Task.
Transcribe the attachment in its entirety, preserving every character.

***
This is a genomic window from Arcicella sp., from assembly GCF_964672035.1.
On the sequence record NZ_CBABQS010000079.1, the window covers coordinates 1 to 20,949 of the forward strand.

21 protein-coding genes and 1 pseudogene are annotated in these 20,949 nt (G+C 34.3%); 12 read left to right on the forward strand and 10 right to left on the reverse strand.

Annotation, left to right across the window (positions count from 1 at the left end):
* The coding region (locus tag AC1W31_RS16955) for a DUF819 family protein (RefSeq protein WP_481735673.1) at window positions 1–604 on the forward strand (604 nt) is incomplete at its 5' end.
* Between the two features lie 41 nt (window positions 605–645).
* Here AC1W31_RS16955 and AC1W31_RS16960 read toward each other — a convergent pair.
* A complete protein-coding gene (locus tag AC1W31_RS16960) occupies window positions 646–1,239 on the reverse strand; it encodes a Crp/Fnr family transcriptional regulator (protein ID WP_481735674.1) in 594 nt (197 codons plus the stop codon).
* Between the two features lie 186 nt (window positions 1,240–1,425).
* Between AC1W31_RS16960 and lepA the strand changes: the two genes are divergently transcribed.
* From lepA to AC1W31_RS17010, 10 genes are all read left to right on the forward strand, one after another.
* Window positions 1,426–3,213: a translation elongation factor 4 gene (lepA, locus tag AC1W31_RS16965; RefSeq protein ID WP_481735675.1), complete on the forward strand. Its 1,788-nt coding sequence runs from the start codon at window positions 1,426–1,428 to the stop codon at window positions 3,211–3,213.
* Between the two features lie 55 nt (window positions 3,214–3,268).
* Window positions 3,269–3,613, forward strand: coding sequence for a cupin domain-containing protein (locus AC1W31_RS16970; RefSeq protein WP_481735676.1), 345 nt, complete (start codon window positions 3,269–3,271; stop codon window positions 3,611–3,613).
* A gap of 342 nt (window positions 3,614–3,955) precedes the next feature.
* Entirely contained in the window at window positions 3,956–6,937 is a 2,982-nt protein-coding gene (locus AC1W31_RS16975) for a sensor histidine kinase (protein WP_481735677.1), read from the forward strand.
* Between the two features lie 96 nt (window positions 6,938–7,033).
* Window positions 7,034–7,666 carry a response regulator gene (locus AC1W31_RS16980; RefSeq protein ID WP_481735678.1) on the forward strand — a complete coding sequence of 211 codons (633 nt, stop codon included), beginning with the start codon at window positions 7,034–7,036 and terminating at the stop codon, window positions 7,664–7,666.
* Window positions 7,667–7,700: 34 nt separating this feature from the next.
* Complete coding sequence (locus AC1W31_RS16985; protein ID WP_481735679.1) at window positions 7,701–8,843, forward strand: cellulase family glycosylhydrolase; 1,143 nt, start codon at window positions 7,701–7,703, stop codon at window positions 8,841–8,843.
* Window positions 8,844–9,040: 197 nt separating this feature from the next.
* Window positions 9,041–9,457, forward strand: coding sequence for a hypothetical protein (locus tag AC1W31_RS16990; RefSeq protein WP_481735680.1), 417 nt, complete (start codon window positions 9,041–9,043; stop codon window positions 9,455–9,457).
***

This is a genomic window from Arcicella sp., from assembly GCF_964672035.1.
On the sequence record NZ_CBABQS010000079.1, the window covers coordinates 1 to 20,949 of the forward strand.

21 protein-coding genes and 1 pseudogene are annotated in these 20,949 nt (G+C 34.3%); 12 read left to right on the forward strand and 10 right to left on the reverse strand.

Annotation, left to right across the window (positions count from 1 at the left end):
* The coding region (locus tag AC1W31_RS16955) for a DUF819 family protein (RefSeq protein WP_481735673.1) at window positions 1–604 on the forward strand (604 nt) is incomplete at its 5' end.
* Between the two features lie 41 nt (window positions 605–645).
* Here AC1W31_RS16955 and AC1W31_RS16960 read toward each other — a convergent pair.
* A complete protein-coding gene (locus tag AC1W31_RS16960) occupies window positions 646–1,239 on the reverse strand; it encodes a Crp/Fnr family transcriptional regulator (protein ID WP_481735674.1) in 594 nt (197 codons plus the stop codon).
* Between the two features lie 186 nt (window positions 1,240–1,425).
* Between AC1W31_RS16960 and lepA the strand changes: the two genes are divergently transcribed.
* From lepA to AC1W31_RS17010, 10 genes are all read left to right on the forward strand, one after another.
* Window positions 1,426–3,213: a translation elongation factor 4 gene (lepA, locus tag AC1W31_RS16965; RefSeq protein ID WP_481735675.1), complete on the forward strand. Its 1,788-nt coding sequence runs from the start codon at window positions 1,426–1,428 to the stop codon at window positions 3,211–3,213.
* Between the two features lie 55 nt (window positions 3,214–3,268).
* Window positions 3,269–3,613, forward strand: coding sequence for a cupin domain-containing protein (locus AC1W31_RS16970; RefSeq protein WP_481735676.1), 345 nt, complete (start codon window positions 3,269–3,271; stop codon window positions 3,611–3,613).
* A gap of 342 nt (window positions 3,614–3,955) precedes the next feature.
* Entirely contained in the window at window positions 3,956–6,937 is a 2,982-nt protein-coding gene (locus AC1W31_RS16975) for a sensor histidine kinase (protein WP_481735677.1), read from the forward strand.
* Between the two features lie 96 nt (window positions 6,938–7,033).
* Window positions 7,034–7,666 carry a response regulator gene (locus AC1W31_RS16980; RefSeq protein ID WP_481735678.1) on the forward strand — a complete coding sequence of 211 codons (633 nt, stop codon included), beginning with the start codon at window positions 7,034–7,036 and terminating at the stop codon, window positions 7,664–7,666.
* Window positions 7,667–7,700: 34 nt separating this feature from the next.
* Complete coding sequence (locus AC1W31_RS16985; protein ID WP_481735679.1) at window positions 7,701–8,843, forward strand: cellulase family glycosylhydrolase; 1,143 nt, start codon at window positions 7,701–7,703, stop codon at window positions 8,841–8,843.
* Window positions 8,844–9,040: 197 nt separating this feature from the next.
* Window positions 9,041–9,457, forward strand: coding sequence for a hypothetical protein (locus tag AC1W31_RS16990; RefSeq protein WP_481735680.1), 417 nt, complete (start codon window positions 9,041–9,043; stop codon window positions 9,455–9,457).